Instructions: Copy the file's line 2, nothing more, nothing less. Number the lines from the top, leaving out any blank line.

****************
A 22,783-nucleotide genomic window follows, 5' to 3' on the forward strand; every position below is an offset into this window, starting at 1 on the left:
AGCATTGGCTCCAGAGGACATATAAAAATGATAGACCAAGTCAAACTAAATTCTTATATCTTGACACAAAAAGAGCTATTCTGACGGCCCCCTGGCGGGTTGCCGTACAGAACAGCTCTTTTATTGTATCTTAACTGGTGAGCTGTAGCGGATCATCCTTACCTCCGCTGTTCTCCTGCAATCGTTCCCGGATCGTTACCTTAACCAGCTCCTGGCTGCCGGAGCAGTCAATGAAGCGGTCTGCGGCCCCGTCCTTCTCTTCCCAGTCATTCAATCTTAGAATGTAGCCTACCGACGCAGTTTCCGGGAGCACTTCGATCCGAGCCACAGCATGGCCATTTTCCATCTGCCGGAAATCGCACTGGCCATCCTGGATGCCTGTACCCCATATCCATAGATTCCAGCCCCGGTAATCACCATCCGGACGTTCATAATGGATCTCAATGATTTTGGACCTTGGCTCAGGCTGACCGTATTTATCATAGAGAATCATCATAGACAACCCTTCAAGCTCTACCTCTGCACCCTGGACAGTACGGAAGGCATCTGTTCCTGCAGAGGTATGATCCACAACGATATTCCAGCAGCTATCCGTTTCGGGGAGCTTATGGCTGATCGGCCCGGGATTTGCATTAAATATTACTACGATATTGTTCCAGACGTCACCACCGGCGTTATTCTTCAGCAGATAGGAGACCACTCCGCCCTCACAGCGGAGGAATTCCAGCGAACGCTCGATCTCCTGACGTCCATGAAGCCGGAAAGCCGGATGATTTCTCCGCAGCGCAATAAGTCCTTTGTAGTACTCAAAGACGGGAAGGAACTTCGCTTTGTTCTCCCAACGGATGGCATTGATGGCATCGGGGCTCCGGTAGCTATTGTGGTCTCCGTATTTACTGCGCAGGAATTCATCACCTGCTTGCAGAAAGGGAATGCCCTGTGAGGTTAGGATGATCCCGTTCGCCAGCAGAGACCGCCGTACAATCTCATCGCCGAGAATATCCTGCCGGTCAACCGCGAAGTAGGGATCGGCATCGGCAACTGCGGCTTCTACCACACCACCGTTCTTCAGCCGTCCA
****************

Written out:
AGCATTGGCTCCAGAGGACATATAAAAATGATAGACCAAGTCAAACTAAATTCTTATATCTTGACACAAAAAGAGCTATTCTGACGGCCCCCTGGCGGGTTGCCGTACAGAACAGCTCTTTTATTGTATCTTAACTGGTGAGCTGTAGCGGATCATCCTTACCTCCGCTGTTCTCCTGCAATCGTTCCCGGATCGTTACCTTAACCAGCTCCTGGCTGCCGGAGCAGTCAATGAAGCGGTCTGCGGCCCCGTCCTTCTCTTCCCAGTCATTCAATCTTAGAATGTAGCCTACCGACGCAGTTTCCGGGAGCACTTCGATCCGAGCCACAGCATGGCCATTTTCCATCTGCCGGAAATCGCACTGGCCATCCTGGATGCCTGTACCCCATATCCATAGATTCCAGCCCCGGTAATCACCATCCGGACGTTCATAATGGATCTCAATGATTTTGGACCTTGGCTCAGGCTGACCGTATTTATCATAGAGAATCATCATAGACAACCCTTCAAGCTCTACCTCTGCACCCTGGACAGTACGGAAGGCATCTGTTCCTGCAGAGGTATGATCCACAACGATATTCCAGCAGCTATCCGTTTCGGGGAGCTTATGGCTGATCGGCCCGGGATTTGCATTAAATATTACTACGATATTGTTCCAGACGTCACCACCGGCGTTATTCTTCAGCAGATAGGAGACCACTCCGCCCTCACAGCGGAGGAATTCCAGCGAACGCTCGATCTCCTGACGTCCATGAAGCCGGAAAGCCGGATGATTTCTCCGCAGCGCAATAAGTCCTTTGTAGTACTCAAAGACGGGAAGGAACTTCGCTTTGTTCTCCCAACGGATGGCATTGATGGCATCGGGGCTCCGGTAGCTATTGTGGTCTCCGTATTTACTGCGCAGGAATTCATCACCTGCTTGCAGAAAGGGAATGCCCTGTGAGGTTAGGATGATCCCGTTCGCCAGCAGAGACCGCCGTACAATCTCATCGCCGAGAATATCCTGCCGGTCAACCGCGAAGTAGGGATCGGCATCGGCAACTGCGGCTTCTACCACACCACCGTTCTTCAGCCGTCCA